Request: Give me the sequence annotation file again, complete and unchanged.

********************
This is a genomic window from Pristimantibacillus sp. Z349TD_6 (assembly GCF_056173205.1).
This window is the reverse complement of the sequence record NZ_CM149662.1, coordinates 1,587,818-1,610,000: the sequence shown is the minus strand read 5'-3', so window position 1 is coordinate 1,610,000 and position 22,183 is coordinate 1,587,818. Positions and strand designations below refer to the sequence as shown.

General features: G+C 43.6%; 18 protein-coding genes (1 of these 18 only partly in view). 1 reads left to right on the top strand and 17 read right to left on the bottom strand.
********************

This is a genomic window from Pristimantibacillus sp. Z349TD_6 (assembly GCF_056173205.1).
This window is the reverse complement of the sequence record NZ_CM149662.1, coordinates 1,587,818-1,610,000: the sequence shown is the minus strand read 5'-3', so window position 1 is coordinate 1,610,000 and position 22,183 is coordinate 1,587,818. Positions and strand designations below refer to the sequence as shown.

General features: G+C 43.6%; 18 protein-coding genes (1 of these 18 only partly in view). 1 reads left to right on the top strand and 17 read right to left on the bottom strand.